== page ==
BENGALURU: ALMOST three years after it was introduced in the Upper House of Parliament, The Mental Health Care Bill, 2013, was passed in Rajya Sabha on Monday, repealing the three-decade-old Mental Health Act and paving the way for decriminalisation of suicide.
Doctors and professors in Karnataka have welcomed the Bill that includes access to affordable, good quality mental health treatment, free legal services (which was not the case earlier) and access to medical records.
“A mentally ill person has the right to make an advance directive on how he wants to be treated and nominate a representative for the same. The directive should then be certified by a medical practitioner or registered with the Mental Health Board,” according to PRS Legislative Research, a not-for-profit research initiative.
The Bill also provides for a central and a state mental health authority that are administrative bodies required to register, supervise and maintain a register of all mental health establishments, receive complaints about deficiencies in services and advise the government on matters relating to mental health. The decision to be admitted in a mental health establishment rests with the patient, except in unavoidable circumstances.
The Mental Health Review Commission will be a quasi-judicial body that will periodically review the use of advance directives and advise the government on protection of rights of mentally ill persons. Most importantly, a person who attempts suicide is no longer liable for punishment under the Indian Penal Code and will be presumed to be suffering from mental illness at that time. The use of electro-convulsive therapy (ECT) on adults is permitted only along with anaesthesia and muscle relaxants and is prohibited on minors. In ECT, small electric currents are passed through the brain, intentionally triggering a brief seizure. It was believed to cause changes in brain chemistry that can quickly reverse symptoms of certain mental illnesses.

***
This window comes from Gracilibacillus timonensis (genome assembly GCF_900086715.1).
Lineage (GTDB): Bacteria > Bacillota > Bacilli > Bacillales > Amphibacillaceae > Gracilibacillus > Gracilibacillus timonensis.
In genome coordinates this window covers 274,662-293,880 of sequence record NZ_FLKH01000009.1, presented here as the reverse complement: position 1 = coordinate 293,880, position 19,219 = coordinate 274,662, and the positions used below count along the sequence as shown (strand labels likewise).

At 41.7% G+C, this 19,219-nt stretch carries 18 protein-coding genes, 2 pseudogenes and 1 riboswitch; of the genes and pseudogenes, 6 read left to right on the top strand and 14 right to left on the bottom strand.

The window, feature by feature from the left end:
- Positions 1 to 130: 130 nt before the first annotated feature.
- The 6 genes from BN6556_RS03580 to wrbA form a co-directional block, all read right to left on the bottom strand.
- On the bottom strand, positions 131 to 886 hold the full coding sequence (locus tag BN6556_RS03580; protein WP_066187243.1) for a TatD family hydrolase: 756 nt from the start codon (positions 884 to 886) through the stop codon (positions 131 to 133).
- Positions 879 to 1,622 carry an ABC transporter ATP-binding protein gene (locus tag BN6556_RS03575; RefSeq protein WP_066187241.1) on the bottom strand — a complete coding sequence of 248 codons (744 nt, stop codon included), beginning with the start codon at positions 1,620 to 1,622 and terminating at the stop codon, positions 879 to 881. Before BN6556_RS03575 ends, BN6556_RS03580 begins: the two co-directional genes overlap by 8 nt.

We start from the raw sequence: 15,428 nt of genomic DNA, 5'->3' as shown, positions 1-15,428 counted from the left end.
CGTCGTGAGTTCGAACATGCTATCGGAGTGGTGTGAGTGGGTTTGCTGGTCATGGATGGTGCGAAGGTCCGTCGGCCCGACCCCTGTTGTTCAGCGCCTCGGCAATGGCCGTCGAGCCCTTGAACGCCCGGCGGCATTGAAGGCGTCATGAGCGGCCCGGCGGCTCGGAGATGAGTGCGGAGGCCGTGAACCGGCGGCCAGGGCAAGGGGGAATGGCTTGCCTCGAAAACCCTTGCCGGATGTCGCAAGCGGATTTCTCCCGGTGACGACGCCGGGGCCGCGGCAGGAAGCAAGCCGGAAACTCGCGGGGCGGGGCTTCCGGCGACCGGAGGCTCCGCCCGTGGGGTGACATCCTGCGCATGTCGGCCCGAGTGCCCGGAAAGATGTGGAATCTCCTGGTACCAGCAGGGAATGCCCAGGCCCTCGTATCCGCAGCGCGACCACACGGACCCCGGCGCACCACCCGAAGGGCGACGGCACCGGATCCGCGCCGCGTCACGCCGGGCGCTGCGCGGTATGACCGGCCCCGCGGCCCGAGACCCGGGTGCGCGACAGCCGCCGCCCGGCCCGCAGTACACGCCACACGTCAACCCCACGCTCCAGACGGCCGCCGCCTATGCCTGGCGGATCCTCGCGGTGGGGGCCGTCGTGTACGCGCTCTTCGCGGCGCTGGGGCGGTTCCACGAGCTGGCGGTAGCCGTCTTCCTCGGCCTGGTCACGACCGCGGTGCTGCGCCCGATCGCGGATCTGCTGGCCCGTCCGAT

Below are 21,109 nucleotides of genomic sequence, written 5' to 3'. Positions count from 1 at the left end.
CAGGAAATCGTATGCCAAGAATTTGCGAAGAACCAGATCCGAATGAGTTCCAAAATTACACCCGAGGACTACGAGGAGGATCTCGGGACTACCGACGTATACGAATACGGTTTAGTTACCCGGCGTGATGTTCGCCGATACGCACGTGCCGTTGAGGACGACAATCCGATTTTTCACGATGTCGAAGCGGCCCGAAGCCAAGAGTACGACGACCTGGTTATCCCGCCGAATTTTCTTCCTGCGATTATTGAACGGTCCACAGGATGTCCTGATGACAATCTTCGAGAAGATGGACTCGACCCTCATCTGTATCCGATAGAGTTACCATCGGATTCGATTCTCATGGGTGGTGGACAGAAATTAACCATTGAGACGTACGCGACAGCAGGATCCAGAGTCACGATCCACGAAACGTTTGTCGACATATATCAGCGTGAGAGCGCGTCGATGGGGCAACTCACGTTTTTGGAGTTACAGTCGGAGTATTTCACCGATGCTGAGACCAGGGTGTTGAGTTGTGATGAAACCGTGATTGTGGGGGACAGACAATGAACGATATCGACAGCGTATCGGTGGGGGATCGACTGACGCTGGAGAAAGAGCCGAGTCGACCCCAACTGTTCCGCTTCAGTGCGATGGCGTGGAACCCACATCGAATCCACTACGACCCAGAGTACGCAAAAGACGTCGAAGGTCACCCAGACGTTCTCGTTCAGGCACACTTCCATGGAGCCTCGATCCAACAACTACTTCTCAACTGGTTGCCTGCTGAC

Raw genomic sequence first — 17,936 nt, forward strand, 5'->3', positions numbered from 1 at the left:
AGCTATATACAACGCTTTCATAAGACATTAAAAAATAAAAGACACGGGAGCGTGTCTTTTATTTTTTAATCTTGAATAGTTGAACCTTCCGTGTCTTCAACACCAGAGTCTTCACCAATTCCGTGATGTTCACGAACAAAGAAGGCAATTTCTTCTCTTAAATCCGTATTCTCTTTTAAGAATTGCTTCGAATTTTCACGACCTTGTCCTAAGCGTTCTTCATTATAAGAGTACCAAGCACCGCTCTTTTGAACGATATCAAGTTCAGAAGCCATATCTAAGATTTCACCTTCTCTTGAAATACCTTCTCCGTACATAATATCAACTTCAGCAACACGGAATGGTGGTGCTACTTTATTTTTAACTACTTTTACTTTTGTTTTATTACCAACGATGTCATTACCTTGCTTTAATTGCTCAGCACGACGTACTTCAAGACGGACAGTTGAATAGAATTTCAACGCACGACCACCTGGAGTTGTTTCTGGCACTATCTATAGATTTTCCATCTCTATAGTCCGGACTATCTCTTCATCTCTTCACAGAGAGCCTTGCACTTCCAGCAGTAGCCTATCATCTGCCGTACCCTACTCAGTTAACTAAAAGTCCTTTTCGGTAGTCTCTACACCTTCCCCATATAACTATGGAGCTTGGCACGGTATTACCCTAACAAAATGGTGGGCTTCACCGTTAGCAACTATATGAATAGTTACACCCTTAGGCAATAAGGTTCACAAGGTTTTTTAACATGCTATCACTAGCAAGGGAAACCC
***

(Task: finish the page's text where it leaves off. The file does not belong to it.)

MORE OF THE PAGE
Dr Soumitra Pathare, who was entrusted with the responsibility of advising amendments to the Bill by the Health Ministry, is a consultant psychiatrist and coordinator at the Centre for Mental Health Law and Policy, Pune. In an email to Express, he said, “In the Mental Health Act, 1987, a reception order is required from the district magistrate, which is no longer the case in the new law.”
Under the current Act, mentally ill prisoners, when requiring admission in a psychiatric facility, have to be admitted only by a reception order of a judicial magistrate, and convicts, by warrants issued by the Government to jail superintendents and the superintendent of the hospital.
Dr L N Suman, professor, clinical psychology, NIMHANS, said, “When patients themselves don’t know what their problem is, the advance directive will fail. Even the educated are ignorant about the many aspects of mental health.” Vikram Patel, Professor of International Mental Health, Centre for Chronic Conditions and Injuries, Public Health Foundation of India, said the Bill was very aspirational in nature.